If you found yourself at an HSR bus stop downtown perhaps six weeks ago and observed the elderly lady who had slipped to the sidewalk and was pleading for anyone either at the stop or passing by to assist her, perhaps help her to her feet, I don’t know who you are, but I do know what you are. So do you. Let me introduce you to the elderly lady. She is the 89 year old widow of a Canadian soldier. A Canadian soldier from World War II. As a young man this Canadian soldier was, on June 6, 1944, at a beach in Normandy, France, named JUNO. It was D-Day and this young Canadian soldier was wracked with fear.
Who wouldn’t be? What he experienced was literally hell on earth. He and his comrades struggled ashore, facing murderous barrages of withering fire from German forces on the cliffs above. This Canadian soldier shared his JUNO Beach experience with me. He spoke of seeing friends fall either gruesomely wounded, or in his words sometimes “mercifully dead.” His war ended only when allied forces, he among them, crossed into Germany and put an end to the malevolence of Corporal Hitler.
I met the Canadian JUNO Beach soldier during a CHML Remembrance Day broadcast at the Hamilton cenotaph. He was a proud man, then in his 70’s. He and I became friends, my surrogate dad we’d joke. My wife and I were introduced to his vibrant, always cheerful bride and we spent enjoyable time in their company. We heard the story of the Ontario boy meeting the Francophone Quebec girl who would become the love of his life and how post-war they travelled and worked their way across several Canadian provinces. Six years ago the D-Day veteran passed away. It hasn’t been easy for his widow. The economy has struggled, resources are limited and largely politicians at the federal and provincial levels aren’t interested in providing support for the dwindling numbers of aging military veterans commensurate to their contributions to Canada.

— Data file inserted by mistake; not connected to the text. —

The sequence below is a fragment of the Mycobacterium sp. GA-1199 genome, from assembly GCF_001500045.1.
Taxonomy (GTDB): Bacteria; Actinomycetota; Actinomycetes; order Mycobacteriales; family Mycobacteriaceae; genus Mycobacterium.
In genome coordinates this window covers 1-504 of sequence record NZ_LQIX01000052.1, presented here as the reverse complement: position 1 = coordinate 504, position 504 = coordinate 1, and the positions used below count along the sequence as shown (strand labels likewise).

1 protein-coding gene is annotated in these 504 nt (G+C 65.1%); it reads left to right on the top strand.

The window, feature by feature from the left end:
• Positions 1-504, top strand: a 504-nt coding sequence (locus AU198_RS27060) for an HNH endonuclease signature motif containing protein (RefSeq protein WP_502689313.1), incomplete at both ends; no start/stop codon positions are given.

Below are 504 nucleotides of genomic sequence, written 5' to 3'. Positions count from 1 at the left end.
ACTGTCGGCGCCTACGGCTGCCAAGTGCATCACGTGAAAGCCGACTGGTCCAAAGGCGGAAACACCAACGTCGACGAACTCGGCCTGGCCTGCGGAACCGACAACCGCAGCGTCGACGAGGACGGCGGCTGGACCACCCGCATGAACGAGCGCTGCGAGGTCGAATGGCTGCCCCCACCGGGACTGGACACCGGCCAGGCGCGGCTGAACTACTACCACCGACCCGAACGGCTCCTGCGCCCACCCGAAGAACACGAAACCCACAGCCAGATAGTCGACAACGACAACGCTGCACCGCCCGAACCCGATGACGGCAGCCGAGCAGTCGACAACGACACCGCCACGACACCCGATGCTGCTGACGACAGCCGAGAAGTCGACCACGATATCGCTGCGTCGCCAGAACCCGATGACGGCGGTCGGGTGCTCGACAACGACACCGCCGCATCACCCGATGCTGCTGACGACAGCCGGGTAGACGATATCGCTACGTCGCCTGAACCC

Our friend’s widow, my wife and I talk often. She doesn’t complain and makes life as comfortable as her limited means and life in a small dwelling she shared for years with her husband will allow. Her health has become more challenging of late and approximately six weeks ago, feeling increasingly unwell, she decided to take the bus to hospital. It was at the HSR stop that she began feeling too unsteady to even stand and so slipped to the sidewalk, asking only of others at the stop, of those walking by to help her to her feet again. No one budged. One passer-by actually stepped over her.
Eventually, a good Samaritan, a college professor she told us, did what the others should have. He helped the widow to her feet, assisted her to a nearby bench and called 911. The care my D-Day friend’s widow received from paramedics and hospital staff was wonderful she told us. Her heat rate had been rapidly elevated and her blood pressure was significantly high. She is on medication and hopefully on the way to recovery. Not that those of you who ignored the small and distressed 89 year old woman lying on a Hamilton sidewalk would care.
By: Roy Green